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Restaurant Openings & Buzz

Week of Aug. 29, 2005: Cookshop. Plus, strawberry season at the Greenmarket.

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Openings
Cookshop
Noho’s popular Five Points is known for its rustic, Greenmarket-inspired menu and its casual hominess—both of which owners Vicki Freeman and her chef-husband Marc Meyer hope to reproduce at their new Chelsea outpost, Cookshop. The glass-walled corner spot has an open kitchen equipped with a wood-burning oven, rotisserie, and grill—built, as they tend to be, by “a crazy old Italian,” according to Freeman. Meyer will use that central appliance to turn grass-fed meat, locally caught fish, and sustainably raised poultry into dishes like grilled Montauk squid with capers, lemon, and parsley, and rotisserie-roasted chicken with fire-charred fingerlings. Vegetables will be just as seasonal and local (if it’s late August, it must be heirloom tomatoes, above), and fish will be cured in-house. And in a canny bit of design, the bar faces the window, making for convenient West Chelsea people-watching.
156 Tenth Ave., at 20th St.; 212-924-4440


At the Greenmarket
Strawberry Season Forever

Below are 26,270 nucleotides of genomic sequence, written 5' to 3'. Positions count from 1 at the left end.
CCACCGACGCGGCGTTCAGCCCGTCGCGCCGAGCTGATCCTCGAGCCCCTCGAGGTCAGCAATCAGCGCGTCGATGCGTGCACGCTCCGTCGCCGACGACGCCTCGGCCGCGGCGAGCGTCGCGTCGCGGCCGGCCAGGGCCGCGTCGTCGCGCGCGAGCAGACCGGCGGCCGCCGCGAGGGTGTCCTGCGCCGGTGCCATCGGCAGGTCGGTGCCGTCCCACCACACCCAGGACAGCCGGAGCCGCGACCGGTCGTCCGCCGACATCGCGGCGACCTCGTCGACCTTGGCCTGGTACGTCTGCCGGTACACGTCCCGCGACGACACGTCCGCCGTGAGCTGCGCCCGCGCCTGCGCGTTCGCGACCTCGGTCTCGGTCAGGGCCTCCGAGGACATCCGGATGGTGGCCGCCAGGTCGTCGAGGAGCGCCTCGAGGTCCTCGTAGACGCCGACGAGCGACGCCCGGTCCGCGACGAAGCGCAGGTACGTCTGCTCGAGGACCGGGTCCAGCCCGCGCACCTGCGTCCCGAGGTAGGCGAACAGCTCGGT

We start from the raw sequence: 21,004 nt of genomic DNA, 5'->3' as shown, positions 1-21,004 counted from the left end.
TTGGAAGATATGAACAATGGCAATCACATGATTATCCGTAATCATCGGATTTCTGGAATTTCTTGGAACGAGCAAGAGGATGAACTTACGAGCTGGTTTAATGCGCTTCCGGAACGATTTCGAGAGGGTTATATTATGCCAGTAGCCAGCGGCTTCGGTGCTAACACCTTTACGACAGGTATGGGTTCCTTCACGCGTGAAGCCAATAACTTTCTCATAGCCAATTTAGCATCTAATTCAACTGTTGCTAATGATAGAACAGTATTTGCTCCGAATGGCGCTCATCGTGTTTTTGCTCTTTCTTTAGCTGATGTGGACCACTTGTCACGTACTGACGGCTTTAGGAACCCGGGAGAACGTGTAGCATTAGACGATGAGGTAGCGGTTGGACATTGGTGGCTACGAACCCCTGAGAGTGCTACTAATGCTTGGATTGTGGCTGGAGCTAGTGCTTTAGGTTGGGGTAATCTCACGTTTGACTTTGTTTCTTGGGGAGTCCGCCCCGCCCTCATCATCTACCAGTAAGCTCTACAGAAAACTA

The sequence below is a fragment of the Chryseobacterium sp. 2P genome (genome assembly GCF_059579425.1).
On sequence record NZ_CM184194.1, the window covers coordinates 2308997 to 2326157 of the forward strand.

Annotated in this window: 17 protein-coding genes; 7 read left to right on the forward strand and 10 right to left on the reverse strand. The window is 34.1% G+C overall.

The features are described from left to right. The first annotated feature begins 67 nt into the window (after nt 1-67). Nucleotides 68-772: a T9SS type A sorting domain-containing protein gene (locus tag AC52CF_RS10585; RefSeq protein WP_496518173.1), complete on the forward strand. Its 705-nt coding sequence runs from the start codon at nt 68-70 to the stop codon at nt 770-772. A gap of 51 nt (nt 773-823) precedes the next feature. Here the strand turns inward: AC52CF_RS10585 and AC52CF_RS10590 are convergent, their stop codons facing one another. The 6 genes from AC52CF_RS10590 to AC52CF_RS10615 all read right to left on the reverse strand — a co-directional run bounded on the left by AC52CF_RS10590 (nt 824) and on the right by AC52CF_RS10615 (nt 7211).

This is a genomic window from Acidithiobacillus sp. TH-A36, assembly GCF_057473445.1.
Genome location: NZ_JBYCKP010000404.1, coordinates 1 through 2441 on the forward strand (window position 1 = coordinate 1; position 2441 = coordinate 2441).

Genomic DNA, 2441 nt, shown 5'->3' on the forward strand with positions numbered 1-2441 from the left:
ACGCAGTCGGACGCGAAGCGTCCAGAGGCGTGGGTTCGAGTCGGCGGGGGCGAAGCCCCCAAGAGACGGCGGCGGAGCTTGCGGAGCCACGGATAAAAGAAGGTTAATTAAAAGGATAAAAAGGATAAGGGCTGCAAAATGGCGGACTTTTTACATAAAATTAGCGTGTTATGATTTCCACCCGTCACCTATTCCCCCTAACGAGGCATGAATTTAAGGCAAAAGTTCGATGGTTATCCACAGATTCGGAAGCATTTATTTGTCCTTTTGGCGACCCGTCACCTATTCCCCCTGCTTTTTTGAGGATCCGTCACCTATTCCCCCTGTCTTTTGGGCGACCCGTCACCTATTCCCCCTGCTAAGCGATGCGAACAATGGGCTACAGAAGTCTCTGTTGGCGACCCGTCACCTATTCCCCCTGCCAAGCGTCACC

If you, the aspiring foodie, thought the time for local strawberries had already come and gone, you, would be mistaken. Tristar—a local strawberry variety, not the movie studio—bears fruit until the first hard frost. Small and complexly sweet, Tristars are “day-neutral,” which means they’re not so dependent on long, glorious summer days, like a lot of less self-assured early-season berries. They’re also the essence of well-balanced flavor, and beloved by chefs like Blue Hill’s Dan Barber and Savoy’s Peter Hoffman (both of whom like to loiter around the Berried Treasures farmstand, one of three Union Square Greenmarket sources, including Samascott Orchards and Fantasy Fruit, that sell the berries for about $4 a pint). Until the season winds down—well into October, some years—you’ll find Tristars tarting up tarts at City Bakery, adorning cakes at Café Sabarsky, and festooning long, thin rows of deconstructed cheesecake at Jean-Georges Vongerichten’s Perry St.


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